“They were beautiful, and I wanted to raise those,” he said.

The only caveat the family had with the idea was the Herefords had to be polled. The children did not like cattle with horns.

“We worked at it for 40 years,” he said of his time raising breeding stock for the registered herd.

“The hardest part of the whole thing, I would go to night school, feed cows, clean the barn out and be eating supper at 11 o’clock at night,” he said.

His wife and children also helped with the herd when Cappucci was out of town.

At the same time, Cappucci was asked if he would be willing to sell advertising for the FFA magazine called The Future Farmer. He agreed and traveled the Eastern U.S. and through several Canadian provinces.

Cappucci credits his wife and children for holding down the fort while he was on the road during the week.

Cappucci said he has always had an off-farm job in addition to marketing his Herefords.

Other career moves were as plant manager for a fragrance company and a couple of other manufacturing plants, general manager for Cooperative Feed Dealers in New York state, and Tunkhannock branch manager for Farm Credit.

He is also a past president of the Pennsylvania Association of Conservation Districts.

If there is one piece of advice he has, it is to treat others with respect. Twice in Cappucci’s career, former employees became his boss.

He also recalled being on the job for just six weeks at Cooperative Feed Dealers, when the business found itself in a financial crisis.

Instead of panicking, Cappucci rolled up his sleeves, hired a young attorney and accountant, and worked with them to recapitalize the cooperative and refinance its obligations.

The cooperative is still going strong today.

Although Cappucci’s career took him away from his FFA roots, he said he continues to appreciate the values the program provided and to marvel at how much it has changed.

When Cappucci was an active member, the debate began about including women in the organization’s membership, a discussion that wasn’t settled until 1969, when FFA finally welcomed female members.

Additionally, the organization has changed its focus from vocational agriculture to agricultural education, and in 1988 changed its name from Future Farmers of America to the National FFA Organization to reflect the growing diversity in the agricultural industry.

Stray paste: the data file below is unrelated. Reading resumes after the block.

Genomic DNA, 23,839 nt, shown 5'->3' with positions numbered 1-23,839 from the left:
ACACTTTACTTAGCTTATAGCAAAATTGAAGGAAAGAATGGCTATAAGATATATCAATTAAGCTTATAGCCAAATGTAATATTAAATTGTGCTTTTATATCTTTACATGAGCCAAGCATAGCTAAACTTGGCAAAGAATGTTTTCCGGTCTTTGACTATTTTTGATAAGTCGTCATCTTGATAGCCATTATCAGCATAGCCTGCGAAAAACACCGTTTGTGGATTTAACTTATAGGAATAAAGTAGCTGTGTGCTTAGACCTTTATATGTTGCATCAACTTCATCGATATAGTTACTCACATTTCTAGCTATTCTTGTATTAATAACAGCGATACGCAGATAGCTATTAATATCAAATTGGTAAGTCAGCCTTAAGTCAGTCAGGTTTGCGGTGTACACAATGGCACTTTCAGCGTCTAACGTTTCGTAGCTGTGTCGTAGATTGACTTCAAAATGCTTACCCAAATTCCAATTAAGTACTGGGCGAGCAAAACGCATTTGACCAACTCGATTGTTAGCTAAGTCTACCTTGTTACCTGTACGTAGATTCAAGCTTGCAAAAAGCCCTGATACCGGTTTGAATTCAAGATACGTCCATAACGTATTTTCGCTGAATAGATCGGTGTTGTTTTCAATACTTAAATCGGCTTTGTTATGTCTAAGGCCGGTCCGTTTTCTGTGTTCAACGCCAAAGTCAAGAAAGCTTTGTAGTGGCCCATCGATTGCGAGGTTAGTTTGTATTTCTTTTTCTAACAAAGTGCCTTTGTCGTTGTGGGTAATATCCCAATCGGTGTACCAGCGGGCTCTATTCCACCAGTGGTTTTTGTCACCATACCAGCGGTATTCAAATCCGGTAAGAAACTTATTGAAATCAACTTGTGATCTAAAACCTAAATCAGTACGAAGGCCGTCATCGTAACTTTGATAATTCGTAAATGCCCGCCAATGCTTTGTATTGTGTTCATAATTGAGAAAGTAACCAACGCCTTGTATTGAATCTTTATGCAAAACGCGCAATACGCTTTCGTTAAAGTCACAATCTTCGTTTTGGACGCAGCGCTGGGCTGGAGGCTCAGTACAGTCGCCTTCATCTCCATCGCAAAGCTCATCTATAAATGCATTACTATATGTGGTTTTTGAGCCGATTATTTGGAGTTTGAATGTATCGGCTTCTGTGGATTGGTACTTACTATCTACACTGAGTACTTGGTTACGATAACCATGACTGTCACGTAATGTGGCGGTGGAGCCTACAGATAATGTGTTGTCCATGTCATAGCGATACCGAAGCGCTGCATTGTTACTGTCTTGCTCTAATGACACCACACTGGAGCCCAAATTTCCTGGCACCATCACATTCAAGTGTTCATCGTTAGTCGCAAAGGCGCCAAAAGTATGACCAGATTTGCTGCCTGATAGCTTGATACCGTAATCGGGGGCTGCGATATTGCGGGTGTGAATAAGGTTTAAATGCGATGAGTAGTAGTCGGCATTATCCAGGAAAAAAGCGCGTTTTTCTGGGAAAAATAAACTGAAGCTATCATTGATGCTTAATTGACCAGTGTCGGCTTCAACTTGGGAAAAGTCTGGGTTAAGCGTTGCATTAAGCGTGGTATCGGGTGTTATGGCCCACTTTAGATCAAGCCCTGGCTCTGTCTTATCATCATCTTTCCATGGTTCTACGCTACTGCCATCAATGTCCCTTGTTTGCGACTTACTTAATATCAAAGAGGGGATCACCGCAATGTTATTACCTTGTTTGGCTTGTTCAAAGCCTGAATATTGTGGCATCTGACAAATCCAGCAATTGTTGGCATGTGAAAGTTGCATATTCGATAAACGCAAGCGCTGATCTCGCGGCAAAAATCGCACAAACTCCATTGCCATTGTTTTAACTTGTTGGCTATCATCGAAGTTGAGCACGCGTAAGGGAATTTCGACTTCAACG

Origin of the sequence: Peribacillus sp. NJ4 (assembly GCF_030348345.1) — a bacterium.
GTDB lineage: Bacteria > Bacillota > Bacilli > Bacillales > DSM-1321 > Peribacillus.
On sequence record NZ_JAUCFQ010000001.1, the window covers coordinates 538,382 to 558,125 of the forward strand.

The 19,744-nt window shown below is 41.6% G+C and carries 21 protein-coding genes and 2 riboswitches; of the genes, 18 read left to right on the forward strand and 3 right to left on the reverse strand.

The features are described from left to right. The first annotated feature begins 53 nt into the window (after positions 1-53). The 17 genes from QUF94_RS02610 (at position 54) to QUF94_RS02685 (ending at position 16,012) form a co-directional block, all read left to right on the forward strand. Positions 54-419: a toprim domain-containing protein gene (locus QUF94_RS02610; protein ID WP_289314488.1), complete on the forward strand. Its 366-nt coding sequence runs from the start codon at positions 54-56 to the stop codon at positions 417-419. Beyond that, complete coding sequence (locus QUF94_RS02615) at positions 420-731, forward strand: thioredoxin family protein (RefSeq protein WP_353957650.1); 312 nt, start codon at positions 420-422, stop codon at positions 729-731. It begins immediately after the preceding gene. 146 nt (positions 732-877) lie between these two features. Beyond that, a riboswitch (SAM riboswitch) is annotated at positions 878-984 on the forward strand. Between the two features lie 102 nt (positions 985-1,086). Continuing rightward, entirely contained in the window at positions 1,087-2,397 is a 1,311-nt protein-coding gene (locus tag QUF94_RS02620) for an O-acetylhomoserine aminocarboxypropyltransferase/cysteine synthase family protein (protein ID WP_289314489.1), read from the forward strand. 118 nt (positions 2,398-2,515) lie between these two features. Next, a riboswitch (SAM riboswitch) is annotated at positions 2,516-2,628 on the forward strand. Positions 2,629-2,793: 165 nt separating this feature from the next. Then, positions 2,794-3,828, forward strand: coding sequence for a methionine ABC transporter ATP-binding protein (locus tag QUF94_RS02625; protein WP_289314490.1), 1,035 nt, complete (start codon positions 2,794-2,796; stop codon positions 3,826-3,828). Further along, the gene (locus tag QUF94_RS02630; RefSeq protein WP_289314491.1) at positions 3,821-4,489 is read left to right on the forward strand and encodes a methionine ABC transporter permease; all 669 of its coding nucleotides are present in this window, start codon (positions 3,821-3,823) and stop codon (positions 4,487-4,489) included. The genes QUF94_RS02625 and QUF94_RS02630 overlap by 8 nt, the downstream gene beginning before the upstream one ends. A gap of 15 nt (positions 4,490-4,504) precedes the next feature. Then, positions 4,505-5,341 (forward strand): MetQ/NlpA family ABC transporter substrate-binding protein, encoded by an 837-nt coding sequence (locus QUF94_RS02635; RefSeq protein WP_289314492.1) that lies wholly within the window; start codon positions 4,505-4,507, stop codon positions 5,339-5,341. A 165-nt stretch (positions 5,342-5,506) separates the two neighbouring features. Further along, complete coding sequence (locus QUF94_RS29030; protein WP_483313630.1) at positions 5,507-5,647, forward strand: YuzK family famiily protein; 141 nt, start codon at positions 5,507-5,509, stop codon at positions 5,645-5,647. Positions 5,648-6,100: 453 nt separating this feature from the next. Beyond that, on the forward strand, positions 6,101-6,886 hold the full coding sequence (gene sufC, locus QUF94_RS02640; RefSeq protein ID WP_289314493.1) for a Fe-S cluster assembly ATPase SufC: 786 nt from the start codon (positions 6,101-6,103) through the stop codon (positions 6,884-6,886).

Talking about the projects that FFA students complete today, Cappucci said there are so many more choices compared with when he served. Looking out the windows at his farm, he said it’s a lot like how farms have changed as well.

Cappucci said he enjoys working with youth, something that is tied to his roots in FFA.

“Charlie Wiggins, Ray Wilson and Forest Allmiller were my mentors,” he said of his FFA advisers, recalling that they often encouraged him to try new things.

He said he also remembered going with his FFA officer team or parliamentary procedure team to Tunkhannock Rotary or Kiwanis meetings, where the team would get to practice running a meeting or describing what their chapter members were doing.

And like those who invested in him, he said, he has returned the favor by investing in others, such as helping to start a 4-H beef program in Wyoming County, coaching little league baseball, and mentoring youth through the Wyoming County Christian Evangelism Fellowship.

The desire to serve is common among national officers, according to Rheba Howard of the National FFA Foundation.

“I have talked with many of our past national officers, there being over 507 total, and they all say the same thing, that FFA was a major influence in their life and that without it, they would not be where they are today,” she said. “Even though they are no longer national officers, they are still influencing today’s members.”

Cappucci said that when he gets around FFA members, either past national officers or current members, “talking to them, I feel like I am 18 again, not approaching 80.”

Perhaps that’s why he can often be spotted in the background at national and state FFA meetings, encouraging those youngsters to reach for their own dreams.<\c> Photos by Charlene Shupp Espenshade

1

Victor Cappucci looks over some mementos from his time as a national FFA officer.

2

Victor Cappucci shows his FFA awards and compares his keystone degree charm to Maris Wilson and Austin Albright’s charms.

4

Victor Cappucci visits with FFA members Maris Wilson and Austin Albright. Behind him are his three FFA jackets: chapter, state and national officer.


Would you allow a natural gas pipeline to cross your farm?

  • Yes
  • No
  • Unsure

User Submitted Photos

View photos      Submit your photos

10/24/2014 | Last Updated: 9:01 AM